The Shive Laboratory studies the tumor suppressor genes BRCA2 and TP53, which are linked to significant cancer susceptibility in humans. We use the zebrafish model to identify conserved genetic and molecular factors that contribute to cancer development in the context of heritable BRCA2 and TP53 mutations.

The zebrafish model provides a powerful in vivo tool for comparative cancer research. Despite millions of years of evolutionary distance separating humans and zebrafish, numerous studies have demonstrated that key genes implicated in human cancer also drive cancer development in zebrafish. Such studies have provided novel insight into conserved molecular pathways that contribute to cancer onset, progression, and metastasis, and have identified novel molecular targets for therapeutic intervention. Multiple advantages of the zebrafish model facilitate these studies, such as high fecundity and short generation time; high-throughput, cost-effective chemical screening; ease of genetic manipulation; and xenotransplantation without immune suppression.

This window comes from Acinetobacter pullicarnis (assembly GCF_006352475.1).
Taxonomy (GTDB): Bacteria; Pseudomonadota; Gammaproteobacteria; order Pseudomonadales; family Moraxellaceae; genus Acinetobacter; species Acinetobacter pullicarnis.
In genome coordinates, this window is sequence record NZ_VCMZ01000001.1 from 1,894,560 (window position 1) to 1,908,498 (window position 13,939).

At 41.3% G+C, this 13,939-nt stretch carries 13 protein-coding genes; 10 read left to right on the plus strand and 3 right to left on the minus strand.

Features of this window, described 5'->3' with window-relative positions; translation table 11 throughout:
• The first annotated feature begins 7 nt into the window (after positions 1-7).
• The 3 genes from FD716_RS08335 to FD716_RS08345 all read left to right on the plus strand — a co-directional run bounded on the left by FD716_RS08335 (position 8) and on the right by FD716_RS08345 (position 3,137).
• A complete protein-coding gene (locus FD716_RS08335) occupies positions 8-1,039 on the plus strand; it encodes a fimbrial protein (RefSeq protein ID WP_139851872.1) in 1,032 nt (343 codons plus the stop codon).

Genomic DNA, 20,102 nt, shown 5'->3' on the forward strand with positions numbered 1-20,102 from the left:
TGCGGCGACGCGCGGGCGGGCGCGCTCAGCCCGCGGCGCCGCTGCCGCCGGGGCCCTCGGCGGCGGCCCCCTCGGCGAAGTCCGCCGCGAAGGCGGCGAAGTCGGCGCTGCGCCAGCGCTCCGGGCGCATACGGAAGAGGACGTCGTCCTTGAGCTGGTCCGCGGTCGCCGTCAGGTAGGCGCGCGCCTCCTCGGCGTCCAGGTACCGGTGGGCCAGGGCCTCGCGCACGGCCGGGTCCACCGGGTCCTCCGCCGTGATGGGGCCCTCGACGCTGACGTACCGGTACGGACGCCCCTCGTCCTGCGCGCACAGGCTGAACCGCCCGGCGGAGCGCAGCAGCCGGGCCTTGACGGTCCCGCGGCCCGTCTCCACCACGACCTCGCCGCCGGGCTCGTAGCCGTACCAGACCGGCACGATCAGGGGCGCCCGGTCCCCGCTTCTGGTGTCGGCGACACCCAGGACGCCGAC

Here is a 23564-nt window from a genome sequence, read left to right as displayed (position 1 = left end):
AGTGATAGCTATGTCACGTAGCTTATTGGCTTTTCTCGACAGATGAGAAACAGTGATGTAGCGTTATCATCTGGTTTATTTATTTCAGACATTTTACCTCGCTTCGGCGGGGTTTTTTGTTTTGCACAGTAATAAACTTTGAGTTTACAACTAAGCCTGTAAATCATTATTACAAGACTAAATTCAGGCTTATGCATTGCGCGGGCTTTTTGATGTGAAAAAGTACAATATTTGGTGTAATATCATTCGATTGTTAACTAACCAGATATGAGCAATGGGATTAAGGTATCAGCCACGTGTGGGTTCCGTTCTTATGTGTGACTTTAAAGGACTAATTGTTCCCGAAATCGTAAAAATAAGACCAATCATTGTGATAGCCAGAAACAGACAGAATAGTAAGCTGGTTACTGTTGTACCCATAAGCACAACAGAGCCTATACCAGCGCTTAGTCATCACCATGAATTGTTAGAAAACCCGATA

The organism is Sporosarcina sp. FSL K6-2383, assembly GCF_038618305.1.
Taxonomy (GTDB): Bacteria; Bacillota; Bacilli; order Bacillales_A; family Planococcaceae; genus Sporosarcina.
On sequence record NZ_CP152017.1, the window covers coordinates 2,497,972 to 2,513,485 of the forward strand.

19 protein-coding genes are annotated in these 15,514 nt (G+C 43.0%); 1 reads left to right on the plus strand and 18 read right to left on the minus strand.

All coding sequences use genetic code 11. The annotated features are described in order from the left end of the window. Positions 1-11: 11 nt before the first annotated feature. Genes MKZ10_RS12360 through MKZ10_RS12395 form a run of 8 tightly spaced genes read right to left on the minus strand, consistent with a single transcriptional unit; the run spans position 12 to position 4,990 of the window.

Highly motivated undergraduate students, graduate students, and postdoctoral fellows interested in our research are encouraged to contact Dr. Shive regarding open positions.